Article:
Starring Chris Pine, Ben Foster and Jeff Bridges, Hell or High Water plays as if someone turned Michael Mann’s Heat into a western. Los Angeles is swapped out for the dry, dusty and all but deserted small towns of West Texas. This is where we meet the Howard brothers comprised of Tanner (Foster) and Toby (Pine). These two small time bank robbers have a method to their madness and some of their actions are deemed just by the people close to them. Standing in the way of the brothers’ heist is Texas Ranger Marcus Hamilton who is looking for one last collar before he rides off into the sunset to enjoy retirement. Hell or High Water is a throwback to the crime thrillers of the 1970s as you find yourself rooting for the brothers as they lead the audience down a path meant for certain doom.

Don’t expect a heist film in the vein of the fun and flashy style of The Italian Job or the Fast and Furious series. Hell or High Water is a down and dirty tale of thieves that makes for an intense watch as the duo systematically knock off banks to achieve their goal. The game of cat and mouse can be a slow burn at times, but it’s once you can appreciate as each actor gets a chance to flesh out their character and make the audience care about the outcome. You root for the robbers at certain points as if they were Robin Hood, but director David Mackenzie doesn’t forget to remind the audience by the conclusion that these are not good guys with their fingers on the trigger.

The superb acting from the three leads drives Hell of High Water as you examine these very different individuals with their own agendas. Chris Pine does the finest acting of his career playing an average joe with zero options who decides to protect his legacy at all costs. You see the fear in Pine’s eyes as a man in over his head in a world he knows nothing about. Tanner on the other hand, revels in the hysteria he is taking part in. Ben Foster steals the show as the thrill seeking ex con of the family with a death wish. Tanner is a loose cannon, but knows the chaos he’s causing will have a point when it’s all said and done. Foster delivers and unlikable character that you can’t help be fascinated with his psyche.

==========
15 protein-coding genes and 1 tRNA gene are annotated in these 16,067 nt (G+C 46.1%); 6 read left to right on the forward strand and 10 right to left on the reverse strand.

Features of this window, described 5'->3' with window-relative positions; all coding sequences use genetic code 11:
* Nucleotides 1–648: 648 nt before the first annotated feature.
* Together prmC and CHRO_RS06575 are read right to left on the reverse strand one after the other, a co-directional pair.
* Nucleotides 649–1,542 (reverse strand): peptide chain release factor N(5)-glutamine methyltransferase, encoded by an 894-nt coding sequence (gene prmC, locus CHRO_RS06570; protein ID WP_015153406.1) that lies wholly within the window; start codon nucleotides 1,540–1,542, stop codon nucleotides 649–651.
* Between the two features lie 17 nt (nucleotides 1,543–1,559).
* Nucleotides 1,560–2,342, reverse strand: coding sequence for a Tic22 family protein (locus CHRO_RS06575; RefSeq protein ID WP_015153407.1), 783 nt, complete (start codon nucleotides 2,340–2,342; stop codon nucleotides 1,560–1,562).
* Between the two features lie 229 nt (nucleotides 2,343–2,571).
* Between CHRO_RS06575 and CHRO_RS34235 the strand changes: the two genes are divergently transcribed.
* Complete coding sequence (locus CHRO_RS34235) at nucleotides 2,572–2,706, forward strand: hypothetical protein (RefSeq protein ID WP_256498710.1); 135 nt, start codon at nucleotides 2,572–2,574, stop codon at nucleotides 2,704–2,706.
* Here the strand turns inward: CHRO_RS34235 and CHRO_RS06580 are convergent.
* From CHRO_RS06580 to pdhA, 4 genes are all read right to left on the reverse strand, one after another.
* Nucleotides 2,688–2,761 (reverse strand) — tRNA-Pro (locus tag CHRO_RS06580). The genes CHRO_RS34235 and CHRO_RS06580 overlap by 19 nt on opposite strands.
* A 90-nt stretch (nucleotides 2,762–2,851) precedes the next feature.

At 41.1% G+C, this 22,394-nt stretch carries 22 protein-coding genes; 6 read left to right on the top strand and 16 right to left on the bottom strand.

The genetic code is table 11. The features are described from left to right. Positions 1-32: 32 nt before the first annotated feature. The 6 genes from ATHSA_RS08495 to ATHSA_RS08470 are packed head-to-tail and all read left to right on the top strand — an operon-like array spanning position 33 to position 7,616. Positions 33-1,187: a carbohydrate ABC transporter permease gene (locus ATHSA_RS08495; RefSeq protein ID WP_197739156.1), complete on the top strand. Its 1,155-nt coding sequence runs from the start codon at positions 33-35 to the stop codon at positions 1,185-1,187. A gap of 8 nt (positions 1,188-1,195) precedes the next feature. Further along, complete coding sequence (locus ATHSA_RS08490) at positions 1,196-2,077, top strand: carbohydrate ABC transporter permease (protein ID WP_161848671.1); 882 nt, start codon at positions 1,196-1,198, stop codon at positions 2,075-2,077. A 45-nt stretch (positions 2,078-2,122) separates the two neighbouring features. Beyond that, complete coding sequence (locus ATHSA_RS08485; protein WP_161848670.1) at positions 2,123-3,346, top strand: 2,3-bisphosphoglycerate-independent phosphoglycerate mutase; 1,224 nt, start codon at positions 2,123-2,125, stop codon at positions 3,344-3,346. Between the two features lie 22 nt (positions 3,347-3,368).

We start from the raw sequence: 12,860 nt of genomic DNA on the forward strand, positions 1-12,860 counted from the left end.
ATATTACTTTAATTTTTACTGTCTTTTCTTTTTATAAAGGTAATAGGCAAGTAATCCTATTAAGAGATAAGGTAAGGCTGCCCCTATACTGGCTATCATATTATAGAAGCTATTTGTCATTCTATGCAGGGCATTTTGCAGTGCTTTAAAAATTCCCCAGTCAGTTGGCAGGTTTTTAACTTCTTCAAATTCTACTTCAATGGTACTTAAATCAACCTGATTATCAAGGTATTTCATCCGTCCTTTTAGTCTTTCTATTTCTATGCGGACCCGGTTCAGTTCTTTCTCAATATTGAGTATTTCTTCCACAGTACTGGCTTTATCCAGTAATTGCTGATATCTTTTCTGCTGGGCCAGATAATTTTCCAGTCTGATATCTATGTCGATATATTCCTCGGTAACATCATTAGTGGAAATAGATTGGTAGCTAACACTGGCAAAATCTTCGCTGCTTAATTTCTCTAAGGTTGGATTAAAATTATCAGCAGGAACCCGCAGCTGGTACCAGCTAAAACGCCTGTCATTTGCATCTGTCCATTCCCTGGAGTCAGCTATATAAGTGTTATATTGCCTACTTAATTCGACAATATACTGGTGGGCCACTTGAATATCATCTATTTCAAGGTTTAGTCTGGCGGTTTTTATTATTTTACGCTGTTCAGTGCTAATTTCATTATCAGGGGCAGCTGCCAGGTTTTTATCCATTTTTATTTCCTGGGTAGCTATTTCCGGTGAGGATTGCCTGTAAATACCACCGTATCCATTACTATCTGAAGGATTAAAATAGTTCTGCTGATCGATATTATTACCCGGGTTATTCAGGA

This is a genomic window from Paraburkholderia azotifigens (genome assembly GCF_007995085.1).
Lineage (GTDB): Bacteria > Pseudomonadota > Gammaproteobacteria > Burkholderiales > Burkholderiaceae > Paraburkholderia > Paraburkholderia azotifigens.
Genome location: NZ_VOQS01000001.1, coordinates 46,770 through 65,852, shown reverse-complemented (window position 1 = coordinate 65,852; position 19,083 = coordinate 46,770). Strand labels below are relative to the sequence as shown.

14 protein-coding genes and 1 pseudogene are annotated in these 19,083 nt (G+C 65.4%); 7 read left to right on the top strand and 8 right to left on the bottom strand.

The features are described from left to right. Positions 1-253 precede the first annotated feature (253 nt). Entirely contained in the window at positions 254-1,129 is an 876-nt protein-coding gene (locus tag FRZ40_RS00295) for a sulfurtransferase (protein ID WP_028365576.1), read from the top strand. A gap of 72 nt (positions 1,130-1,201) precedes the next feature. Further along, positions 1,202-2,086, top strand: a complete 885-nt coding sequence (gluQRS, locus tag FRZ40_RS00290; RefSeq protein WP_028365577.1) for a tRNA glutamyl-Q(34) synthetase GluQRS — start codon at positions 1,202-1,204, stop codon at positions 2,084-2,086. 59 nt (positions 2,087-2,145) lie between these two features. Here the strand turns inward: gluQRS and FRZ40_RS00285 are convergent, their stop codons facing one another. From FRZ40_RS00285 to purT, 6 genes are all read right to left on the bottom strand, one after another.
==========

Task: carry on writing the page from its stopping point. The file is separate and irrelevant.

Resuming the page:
The third man in the mix, serves as the audiences eyes and ears as we uncover the motives of our crooks’ crime spree. Jeff Bridges is fantastic as the old lawman from another time devoid of political correctness, but knows the game as he tracks the Howard brothers through West Texas. Bridges has become a master of playing the sly and gruff types and shows off these skills as the veteran Ranger. It’s enjoyable to watch the ride towards the collision course between the brothers and authorities with Bridges doing a superb job of representing the other side of the coin in this tale of guns and money.

Hell or High Water is also much deeper than one would expect. In the downtime between scores, you get a unique character study about the actions you tolerate and the risks you take when it comes to family. You buy into all three characters due to the tremendous acting from the trio of Bridges, Foster and Pine. Hell or High Water is not a stick up a minute crime tale, but a realistic and even sometimes relatable throwback western noir full of solid acting, heart pounding action and a pace that will have you appreciating the downtime contemplating our players actions as you gaze upon the eerily beautiful tumble weed back roads of West Texas. Some say they don’t make movie like they used to, but director David Mackenzie and his film Hell or High Water proves they do.

Overall, I give Hell or High Water 3.5 out of 4 stars.

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Read all T.M.’s reviews here–>Entertainment Now with T.M. Powell


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